The Area: Los Angeles is blessed with some pretty spectacular hotels, and most out-of-towners stay further west for ocean breezes, Venice's shopping and walkability and the chance to play Hollywood starlet at the number of historical lodgings in Beverly Hills. Koreatown, on the flip side, is where you want to go to eat and drink — and not just Korean. Within the Normandie Hotel alone, there are three standout spots: Cassell's, a legendary Koreatown lunch counter, recently relocated to a sunny space just off the hotel's lobby. The burger, juicy chuck served on a fluffy Parker House roll, is as good as ever. Around the corner, chef Gary Menes is operating one of the city's great sleeper hits. Le Comptoir is a 10-seat counter, and like Ludo Lefebvre's popular Trois Mec, the menu spontaneously shifts with the seasons and at the chef's discretion. Try the hotel's front desk for assistance booking (though with no concierge, good luck). You can also book online.

But the best thing to happen to Koreatown drinking is the Normandie Club. Operated by the masters of high-wattage cocktail bars, 213 Hospitality, the Club can feel like that, with a tough-ish weekend door. But the rest of the time you will be OK finding a seat at the bar, where plays on classic cocktails like the spritz, daiquiri and an old-fashioned made with coconut bourbon (sure) are as good as you will find. In the back of bar, and hidden behind a door entered with a knock, is the nonsecret Walker Inn, a reservations-only bar where guests are pampered with delicious snacks and an omakase-inspired menu. For around 50 bucks per person, two or three liquid courses are served with great fanfare and deliciousness.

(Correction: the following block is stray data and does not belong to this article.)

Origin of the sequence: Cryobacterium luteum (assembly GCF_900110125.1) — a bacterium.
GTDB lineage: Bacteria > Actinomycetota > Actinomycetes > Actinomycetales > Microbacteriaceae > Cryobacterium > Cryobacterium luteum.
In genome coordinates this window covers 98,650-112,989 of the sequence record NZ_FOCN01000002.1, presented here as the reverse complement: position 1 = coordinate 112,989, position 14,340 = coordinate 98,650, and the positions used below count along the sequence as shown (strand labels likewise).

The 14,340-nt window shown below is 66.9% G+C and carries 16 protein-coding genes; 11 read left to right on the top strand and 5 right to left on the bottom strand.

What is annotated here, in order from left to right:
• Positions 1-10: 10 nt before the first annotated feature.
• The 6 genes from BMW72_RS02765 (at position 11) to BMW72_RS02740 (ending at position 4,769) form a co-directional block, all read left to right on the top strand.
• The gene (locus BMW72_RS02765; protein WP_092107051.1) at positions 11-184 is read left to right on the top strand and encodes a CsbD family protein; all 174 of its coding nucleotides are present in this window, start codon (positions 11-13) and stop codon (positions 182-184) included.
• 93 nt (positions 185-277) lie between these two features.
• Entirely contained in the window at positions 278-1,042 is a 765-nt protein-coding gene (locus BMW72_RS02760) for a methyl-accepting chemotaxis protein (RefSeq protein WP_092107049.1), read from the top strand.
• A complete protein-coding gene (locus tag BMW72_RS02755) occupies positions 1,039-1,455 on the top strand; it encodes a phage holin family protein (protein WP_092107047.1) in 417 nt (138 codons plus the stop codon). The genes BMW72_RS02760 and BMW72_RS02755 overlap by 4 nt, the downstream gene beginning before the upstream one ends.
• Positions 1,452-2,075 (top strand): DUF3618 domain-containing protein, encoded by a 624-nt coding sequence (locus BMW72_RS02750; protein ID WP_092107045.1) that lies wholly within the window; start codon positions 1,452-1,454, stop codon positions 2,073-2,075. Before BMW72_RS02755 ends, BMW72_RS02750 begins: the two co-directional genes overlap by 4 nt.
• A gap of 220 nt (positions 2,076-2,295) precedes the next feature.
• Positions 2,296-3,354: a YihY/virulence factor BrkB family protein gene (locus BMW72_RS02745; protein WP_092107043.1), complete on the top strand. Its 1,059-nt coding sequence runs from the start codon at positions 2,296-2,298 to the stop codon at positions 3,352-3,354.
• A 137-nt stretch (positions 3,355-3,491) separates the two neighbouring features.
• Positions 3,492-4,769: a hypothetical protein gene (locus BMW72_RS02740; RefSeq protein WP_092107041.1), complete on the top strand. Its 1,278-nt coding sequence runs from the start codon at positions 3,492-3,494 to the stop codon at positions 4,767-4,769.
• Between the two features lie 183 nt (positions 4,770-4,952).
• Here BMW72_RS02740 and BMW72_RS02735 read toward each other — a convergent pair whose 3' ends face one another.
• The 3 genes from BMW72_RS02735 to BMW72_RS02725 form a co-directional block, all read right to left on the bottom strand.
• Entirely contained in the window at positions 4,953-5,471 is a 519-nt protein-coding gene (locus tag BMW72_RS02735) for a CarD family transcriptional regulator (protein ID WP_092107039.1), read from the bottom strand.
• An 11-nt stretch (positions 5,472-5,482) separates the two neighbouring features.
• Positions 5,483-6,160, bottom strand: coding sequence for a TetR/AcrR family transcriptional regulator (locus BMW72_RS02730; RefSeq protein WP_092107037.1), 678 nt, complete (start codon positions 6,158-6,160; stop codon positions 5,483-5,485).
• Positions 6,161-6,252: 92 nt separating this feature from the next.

Bulgogi and dongchimi guksu at the Corner Place. (Photo: Sam Horine.)

So let's now talk about Korean restaurants. Los Angeles has the highest number of Korean-Americans living in the United States (by a long shot), and picking a restaurant within the sprawling Koreatown can be kind of overwhelming. I'll pull out my expert card here a bit — I wrote a Korean cookbook and visited Los Angeles many times to research — and point you toward three locations within a walk or very short drive. Start at the Corner Place for the best bulgogi (soy-marinated sirloin) and a refreshing bowl of dongchimi guksu (cold radish soup). Then head to Ham Ji Park for more grilled meats, this time pork ribs lacquered in a peppery gochujang sauce, and a steaming bowl of gamjatang (pork neck stew). And please take my advice here: Your Koreatown nightlife experience is not complete without a visit to Dwit Gol Mok, called DGM and a gritty pochajangmacha-styled restaurant where the beer and soju flows freely and the pancakes and tofu soup are just what the hangover doctor ordered.

And a few lines about the Line Hotel. While Roy Choi's Korean-American fever dream of a restaurant, Pot, is worth a visit, the upstairs Commissary is my favorite place to drink light cocktails and snack on plates of charred carrots. Take a disco nap back at the Hotel Normandie, and the L.A. night is yours.

Hotel Normandie

605 S. Normandie Ave.

Los Angeles, CA 90005


Rooms start at $170